Skip up a few inches, and re-read the paragraph above the table (emphasis mine):
If your campaign allows for trade in magic items, rarity can also help you set prices for them. As the DM, you determine the value of an individual magic item based on its rarity. Suggested values are provided in the Magic Item Rarity table. The value of a consumable item, such as a potion or scroll, is typically half the value of a permanent item of the same rarity.
So, let's unpack that:
Campaigns that allow purchasing of magic items are the exception. From the paragraph below the table:
Unless you decide your campaign works otherwise, most magic items are so rare that they aren't available for purchase. […]
Even so, it's likely to remain similar to the market for fine art in the real world, with invitation-only auctions and a tendency to attract thieves.
So costing items is normally not even a thing that you are expected to do. If you do allow purchasing of Very Rare items (and allow Very Rare items to be bought in 20× bundles!), you're leaving the trail and embarking into wilderness with only a few landmarks to help you. Judgement and discretion is expected and required when choosing that course.
The values provides are suggested values, to help give a ballpark value. These are really large ranges, and ignoring the suggestion when it makes sense to do otherwise is expected and necessary. Again, judgement and discretion is required. (This is a general truth when engaging with the magic item section of the game. It's in your hands to make magic items add awesome to your campaign or ruin it.)
Arrows are consumables, to you have to divide the suggested values in half before even considering them to be a meaningful suggestion. Recalculating the example of a quiver of 20 arrows +3 at 5,001gp a pop: it should be 2,500gp each, for a minimum suggested value of 50,000gp for twenty.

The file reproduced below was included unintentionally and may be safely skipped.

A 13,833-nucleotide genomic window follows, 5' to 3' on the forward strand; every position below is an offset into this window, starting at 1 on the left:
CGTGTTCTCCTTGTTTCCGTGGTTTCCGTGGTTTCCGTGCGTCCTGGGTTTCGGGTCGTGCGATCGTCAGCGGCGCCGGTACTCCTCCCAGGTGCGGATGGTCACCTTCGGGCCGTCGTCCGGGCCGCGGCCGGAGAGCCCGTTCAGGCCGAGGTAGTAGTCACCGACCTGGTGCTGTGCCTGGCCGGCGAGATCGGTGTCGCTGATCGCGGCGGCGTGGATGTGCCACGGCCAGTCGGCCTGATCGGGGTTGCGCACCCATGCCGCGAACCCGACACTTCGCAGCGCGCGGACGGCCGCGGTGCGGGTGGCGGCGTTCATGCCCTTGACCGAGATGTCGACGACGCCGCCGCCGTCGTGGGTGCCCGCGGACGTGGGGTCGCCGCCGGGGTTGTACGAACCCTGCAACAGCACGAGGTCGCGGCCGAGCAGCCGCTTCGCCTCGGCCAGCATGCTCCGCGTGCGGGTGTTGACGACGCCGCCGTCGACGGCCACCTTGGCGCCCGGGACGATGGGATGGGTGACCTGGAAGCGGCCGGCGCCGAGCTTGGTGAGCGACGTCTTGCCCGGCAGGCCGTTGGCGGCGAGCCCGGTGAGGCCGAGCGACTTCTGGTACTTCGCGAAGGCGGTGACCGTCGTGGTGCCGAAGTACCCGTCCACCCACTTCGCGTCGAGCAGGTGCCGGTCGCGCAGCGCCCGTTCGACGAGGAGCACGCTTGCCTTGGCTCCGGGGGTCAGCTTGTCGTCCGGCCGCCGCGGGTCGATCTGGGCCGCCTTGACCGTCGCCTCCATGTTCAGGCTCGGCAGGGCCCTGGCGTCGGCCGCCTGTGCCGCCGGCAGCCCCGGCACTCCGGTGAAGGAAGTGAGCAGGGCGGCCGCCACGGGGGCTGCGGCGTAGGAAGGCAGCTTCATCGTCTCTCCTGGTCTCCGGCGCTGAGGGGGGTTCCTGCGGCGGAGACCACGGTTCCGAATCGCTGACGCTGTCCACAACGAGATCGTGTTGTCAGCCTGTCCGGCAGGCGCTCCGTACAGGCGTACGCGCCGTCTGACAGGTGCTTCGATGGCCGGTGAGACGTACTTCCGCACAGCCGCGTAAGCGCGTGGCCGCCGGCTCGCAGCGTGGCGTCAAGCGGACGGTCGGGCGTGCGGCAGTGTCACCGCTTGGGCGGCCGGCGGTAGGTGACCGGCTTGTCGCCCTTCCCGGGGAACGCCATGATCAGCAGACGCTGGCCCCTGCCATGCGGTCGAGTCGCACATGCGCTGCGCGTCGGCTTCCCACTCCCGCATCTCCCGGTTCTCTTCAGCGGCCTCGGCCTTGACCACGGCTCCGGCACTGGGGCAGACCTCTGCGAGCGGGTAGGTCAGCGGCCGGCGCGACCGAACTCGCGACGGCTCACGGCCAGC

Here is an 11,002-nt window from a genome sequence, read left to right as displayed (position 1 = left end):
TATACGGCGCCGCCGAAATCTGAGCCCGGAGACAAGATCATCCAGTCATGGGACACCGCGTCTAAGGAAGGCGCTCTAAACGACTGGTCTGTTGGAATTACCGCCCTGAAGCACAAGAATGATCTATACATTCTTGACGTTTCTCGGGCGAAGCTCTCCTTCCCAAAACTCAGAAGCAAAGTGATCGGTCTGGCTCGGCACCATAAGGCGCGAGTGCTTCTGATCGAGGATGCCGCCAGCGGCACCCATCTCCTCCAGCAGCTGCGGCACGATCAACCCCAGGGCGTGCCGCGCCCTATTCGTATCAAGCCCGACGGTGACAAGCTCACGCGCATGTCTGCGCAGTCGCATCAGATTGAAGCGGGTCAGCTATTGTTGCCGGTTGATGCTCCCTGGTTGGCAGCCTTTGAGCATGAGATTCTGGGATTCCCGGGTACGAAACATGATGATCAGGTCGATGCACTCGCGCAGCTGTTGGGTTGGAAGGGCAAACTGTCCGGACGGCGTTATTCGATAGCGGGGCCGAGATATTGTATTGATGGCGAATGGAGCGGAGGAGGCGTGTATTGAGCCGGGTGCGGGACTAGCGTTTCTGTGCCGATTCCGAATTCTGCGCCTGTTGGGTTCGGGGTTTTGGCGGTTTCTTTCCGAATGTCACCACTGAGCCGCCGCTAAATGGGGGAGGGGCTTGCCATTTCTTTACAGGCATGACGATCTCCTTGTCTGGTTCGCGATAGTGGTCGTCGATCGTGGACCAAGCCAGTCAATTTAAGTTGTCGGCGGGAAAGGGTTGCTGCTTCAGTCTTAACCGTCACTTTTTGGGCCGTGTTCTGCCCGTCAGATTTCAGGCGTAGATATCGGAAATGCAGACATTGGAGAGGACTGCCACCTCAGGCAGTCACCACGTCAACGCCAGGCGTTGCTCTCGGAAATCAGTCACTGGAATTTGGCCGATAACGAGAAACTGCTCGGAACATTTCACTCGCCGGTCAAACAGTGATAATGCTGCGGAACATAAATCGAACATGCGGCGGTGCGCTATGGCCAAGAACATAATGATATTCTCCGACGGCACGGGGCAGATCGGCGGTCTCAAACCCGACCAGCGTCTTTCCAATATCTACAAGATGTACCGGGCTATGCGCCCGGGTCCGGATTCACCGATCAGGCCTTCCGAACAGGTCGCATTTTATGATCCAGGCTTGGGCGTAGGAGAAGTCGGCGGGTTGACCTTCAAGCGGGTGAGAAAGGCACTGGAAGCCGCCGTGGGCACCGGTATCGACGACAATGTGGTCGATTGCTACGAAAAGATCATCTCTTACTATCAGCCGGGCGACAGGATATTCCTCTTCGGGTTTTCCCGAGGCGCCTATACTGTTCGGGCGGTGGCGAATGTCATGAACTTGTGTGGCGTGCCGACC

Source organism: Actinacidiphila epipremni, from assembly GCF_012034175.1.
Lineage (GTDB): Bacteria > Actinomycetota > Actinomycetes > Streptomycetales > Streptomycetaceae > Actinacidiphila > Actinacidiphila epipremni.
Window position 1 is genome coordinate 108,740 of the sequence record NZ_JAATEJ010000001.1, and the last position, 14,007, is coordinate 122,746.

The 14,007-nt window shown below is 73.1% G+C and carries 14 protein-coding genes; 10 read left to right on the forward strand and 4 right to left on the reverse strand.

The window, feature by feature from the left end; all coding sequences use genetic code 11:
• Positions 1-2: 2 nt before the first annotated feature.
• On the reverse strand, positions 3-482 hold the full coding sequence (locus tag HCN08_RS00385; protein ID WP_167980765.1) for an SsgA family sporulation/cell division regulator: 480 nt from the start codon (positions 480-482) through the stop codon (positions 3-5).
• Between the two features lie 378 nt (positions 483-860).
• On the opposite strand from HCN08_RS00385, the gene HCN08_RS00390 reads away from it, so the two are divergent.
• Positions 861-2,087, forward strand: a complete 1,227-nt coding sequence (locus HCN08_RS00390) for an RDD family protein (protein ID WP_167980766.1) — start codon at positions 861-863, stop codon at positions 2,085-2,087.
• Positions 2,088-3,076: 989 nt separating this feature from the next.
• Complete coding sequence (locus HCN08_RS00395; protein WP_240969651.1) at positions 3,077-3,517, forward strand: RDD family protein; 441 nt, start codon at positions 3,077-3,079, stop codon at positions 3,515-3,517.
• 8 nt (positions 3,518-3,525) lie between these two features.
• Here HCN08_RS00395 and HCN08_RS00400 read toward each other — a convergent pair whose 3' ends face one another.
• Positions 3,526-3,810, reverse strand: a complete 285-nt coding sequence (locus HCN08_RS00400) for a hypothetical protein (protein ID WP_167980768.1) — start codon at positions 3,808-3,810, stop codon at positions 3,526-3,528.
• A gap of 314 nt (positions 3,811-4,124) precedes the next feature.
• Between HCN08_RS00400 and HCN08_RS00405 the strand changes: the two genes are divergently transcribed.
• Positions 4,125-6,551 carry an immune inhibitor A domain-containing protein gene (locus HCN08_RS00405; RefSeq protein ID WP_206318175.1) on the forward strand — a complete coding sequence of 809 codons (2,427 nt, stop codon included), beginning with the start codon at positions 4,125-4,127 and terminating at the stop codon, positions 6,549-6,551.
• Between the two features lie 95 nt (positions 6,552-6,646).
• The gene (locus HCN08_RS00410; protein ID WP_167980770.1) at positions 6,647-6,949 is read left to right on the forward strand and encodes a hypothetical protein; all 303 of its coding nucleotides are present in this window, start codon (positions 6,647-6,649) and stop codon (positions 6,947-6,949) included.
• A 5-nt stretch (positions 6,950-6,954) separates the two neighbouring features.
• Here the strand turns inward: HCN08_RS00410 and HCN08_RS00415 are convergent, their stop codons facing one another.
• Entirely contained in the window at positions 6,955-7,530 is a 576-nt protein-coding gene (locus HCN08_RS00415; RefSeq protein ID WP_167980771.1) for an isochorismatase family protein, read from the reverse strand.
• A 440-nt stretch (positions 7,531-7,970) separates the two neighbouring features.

Additionally, yes, rarity (and therefore suggested price) is per arrow +3 rather than per bundle, as seen from the singleton nature of the Ammunition description on page 150.
Given the flatness of the power curve in D&D 5e, that's not an unreasonable amount for a quiver full of +3 to hit. But again, that's assuming that you have designed a magic item economy for your world, and assuming that's the price you want to set for a quiver full of these. (For a matched set of 20 Very Rare items, you may actually want to increase the cost! Like in life, things like this are more valuable in sets than singletons.)
In conclusion, this is a very loose framework that you're expected to take up, inspect, toy with, and mangle to your satisfaction. In order to maximally leverage our smarts as human beings, and to avoid creating a rigid system that is impossible to debug for exploits, the system was designed to be processed by an intelligent, judicious human mind rather than cranked through a calculation machine.
The result is something that is flexible and powerful, and mediated by an intelligent agent (you, the DM) to prevent untoward bugs and exploits.
You've already noticed something that isn't to your satisfaction — good! That is the first step to making it work for you. Based on your dislike of the suggestion, adjust it to where you want it. Remind yourself that this game doesn't have a balanced gold or magic item economy and is designed from the ground up to not assume or need one. You have as much room to tweak and adjust as your conscience says you need.
This is all assuming that you're the DM, of course. If you're a player, the DMG is almost entirely useless to you, because none of the material is designed to be useful except as inputs to an actual DM's choices, which are then relayed to the players for a specific campaign.